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Setting the Number of Temporary Tables

Normally you may leave the number of temporary tables set to the default established at installation. You may need to change this setting for optimal performance, depending on various aspects of your implementation, including account transaction volumes, benchmark numbers for the current hardware and database platform, as well as your service-level requirements. Use the following procedure if you need to adjust the number of temporary tables to improve performance in your implementation.

To set the number of temporary tables:

  1. Select select PeopleTools, then select Utilities, then select Administration, then select PeopleTools Options.

  2. Set the Temp Table Instances (Total) and Temp Table Instances (Online) fields to the desired settings.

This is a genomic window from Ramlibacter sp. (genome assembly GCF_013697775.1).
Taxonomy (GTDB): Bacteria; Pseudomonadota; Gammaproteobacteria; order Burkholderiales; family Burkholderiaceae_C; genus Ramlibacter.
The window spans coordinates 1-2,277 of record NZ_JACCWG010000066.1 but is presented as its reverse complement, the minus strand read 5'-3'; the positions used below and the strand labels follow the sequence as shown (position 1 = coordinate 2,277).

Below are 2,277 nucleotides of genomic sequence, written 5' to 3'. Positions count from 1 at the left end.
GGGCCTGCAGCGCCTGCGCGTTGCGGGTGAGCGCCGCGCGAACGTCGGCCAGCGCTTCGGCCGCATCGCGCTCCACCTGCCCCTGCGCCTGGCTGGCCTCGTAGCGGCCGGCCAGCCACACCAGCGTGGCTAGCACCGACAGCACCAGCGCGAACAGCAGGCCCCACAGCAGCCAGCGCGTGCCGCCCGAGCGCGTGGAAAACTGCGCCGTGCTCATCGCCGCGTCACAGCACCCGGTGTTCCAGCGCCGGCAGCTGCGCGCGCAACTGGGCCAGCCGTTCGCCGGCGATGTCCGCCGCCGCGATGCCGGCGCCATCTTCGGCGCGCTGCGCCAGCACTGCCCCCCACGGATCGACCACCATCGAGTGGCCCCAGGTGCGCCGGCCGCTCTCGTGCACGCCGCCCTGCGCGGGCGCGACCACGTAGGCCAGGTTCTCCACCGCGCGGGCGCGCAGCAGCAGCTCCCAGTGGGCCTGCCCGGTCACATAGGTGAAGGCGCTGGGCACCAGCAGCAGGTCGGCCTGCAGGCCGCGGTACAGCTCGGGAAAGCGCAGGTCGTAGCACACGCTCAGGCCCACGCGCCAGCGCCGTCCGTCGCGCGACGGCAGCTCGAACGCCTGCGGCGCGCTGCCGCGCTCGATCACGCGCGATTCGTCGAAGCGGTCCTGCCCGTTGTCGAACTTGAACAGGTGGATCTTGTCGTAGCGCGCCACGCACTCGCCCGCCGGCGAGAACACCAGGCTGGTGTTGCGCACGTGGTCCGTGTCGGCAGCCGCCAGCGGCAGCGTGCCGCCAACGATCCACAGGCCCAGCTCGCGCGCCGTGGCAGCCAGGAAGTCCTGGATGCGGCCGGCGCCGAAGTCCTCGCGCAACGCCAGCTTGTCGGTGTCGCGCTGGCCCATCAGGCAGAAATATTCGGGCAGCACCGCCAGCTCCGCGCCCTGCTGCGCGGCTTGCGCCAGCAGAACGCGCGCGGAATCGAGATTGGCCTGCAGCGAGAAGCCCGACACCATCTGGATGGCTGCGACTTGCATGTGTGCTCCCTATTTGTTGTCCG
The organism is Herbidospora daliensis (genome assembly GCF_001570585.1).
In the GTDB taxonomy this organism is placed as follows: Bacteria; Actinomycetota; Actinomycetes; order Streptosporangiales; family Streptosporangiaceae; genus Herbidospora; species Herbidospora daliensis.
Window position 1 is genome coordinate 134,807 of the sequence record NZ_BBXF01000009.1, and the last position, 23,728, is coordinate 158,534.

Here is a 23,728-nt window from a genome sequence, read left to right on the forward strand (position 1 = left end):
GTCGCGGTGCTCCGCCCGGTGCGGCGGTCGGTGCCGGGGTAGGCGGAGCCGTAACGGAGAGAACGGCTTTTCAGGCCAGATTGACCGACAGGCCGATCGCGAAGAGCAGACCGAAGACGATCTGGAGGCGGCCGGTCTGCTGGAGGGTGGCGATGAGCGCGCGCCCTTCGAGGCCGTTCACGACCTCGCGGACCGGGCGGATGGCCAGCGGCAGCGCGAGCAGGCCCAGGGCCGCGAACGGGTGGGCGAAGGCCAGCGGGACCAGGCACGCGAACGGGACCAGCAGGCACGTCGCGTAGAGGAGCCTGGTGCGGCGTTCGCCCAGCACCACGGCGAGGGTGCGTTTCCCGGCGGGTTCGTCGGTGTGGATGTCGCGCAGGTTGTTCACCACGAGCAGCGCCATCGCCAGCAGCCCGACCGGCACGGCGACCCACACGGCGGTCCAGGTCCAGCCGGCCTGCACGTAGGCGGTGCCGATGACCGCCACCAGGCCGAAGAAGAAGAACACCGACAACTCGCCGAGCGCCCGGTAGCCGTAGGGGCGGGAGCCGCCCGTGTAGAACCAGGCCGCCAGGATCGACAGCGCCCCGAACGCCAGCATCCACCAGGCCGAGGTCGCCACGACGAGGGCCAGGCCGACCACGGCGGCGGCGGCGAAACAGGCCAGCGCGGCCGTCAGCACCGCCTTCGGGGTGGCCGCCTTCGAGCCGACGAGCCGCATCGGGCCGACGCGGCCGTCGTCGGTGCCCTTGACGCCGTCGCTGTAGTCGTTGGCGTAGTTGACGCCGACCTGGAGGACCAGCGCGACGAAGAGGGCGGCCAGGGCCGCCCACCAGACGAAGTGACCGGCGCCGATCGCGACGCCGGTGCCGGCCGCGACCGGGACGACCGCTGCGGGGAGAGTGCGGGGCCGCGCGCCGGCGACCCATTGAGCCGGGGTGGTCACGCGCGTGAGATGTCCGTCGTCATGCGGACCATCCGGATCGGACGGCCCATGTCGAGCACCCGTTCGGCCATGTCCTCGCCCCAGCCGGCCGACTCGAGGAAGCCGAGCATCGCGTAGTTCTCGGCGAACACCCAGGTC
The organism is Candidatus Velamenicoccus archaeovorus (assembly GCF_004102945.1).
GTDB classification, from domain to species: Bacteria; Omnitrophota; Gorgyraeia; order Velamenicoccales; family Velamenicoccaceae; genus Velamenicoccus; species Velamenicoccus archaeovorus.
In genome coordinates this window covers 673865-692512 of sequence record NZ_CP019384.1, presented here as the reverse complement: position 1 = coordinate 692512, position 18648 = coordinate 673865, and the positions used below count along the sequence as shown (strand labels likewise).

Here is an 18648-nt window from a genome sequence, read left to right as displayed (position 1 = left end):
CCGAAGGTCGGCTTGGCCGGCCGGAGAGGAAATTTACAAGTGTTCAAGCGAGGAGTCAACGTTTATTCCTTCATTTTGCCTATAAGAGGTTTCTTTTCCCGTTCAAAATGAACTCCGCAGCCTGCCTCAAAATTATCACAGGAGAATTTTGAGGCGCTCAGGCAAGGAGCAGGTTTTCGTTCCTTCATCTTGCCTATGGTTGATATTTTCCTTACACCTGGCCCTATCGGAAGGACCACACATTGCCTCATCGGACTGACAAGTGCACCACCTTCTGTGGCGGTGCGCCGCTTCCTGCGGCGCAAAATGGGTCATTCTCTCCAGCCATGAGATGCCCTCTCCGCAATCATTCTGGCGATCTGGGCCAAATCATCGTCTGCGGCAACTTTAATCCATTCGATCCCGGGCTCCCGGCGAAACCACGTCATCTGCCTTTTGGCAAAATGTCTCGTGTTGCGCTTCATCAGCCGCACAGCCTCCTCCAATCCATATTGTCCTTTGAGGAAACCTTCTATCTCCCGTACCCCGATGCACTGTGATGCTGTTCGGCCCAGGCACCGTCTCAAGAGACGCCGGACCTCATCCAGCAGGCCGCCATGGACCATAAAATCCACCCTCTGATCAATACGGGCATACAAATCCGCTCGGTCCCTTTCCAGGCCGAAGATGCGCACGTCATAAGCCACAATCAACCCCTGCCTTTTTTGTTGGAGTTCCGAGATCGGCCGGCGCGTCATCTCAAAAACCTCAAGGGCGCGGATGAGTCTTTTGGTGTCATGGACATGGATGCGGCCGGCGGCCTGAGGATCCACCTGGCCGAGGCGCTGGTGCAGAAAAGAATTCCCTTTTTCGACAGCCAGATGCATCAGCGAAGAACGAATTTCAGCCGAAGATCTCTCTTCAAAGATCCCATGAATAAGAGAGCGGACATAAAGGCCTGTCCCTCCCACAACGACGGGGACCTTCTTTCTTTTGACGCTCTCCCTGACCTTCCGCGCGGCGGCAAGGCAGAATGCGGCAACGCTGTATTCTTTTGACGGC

Note: Temp Table Instances (Total) should always be set to the same values as Temp Table Instances (Online), unless you have been instructed otherwise in the application documentation.

  3. Scroll to the bottom of the page and select the Save icon to save the newly edited PeopleTools options.

    Note: The total number of instance generated consists of the allocations specified on the PeopleTools Options panel plus the allocations specified on each individual Application Engine program. (To modify these allocations, open an Application Engine program in Application Designer, open the Properties dialog box for the object, and click the Temporary Tables tab.)

  4. Recreate all temp tables in your database.

    See PeopleTools 8.53 Installation for DB2 for z/OS: “Creating a Database”.

    Warning! If you change the number of online temporary table instances as described above, it is critical that you recreate all temporary tables in your database, particularly if you are increasing the number of instances. The parameter above is global to all temporary tables and is used by all on-line processes to determine the number of temporary table instances that should be available to a given process. If you don't recreate all temporary tables, a process may try to use an instance that has not been created on the database, and will subsequently fail.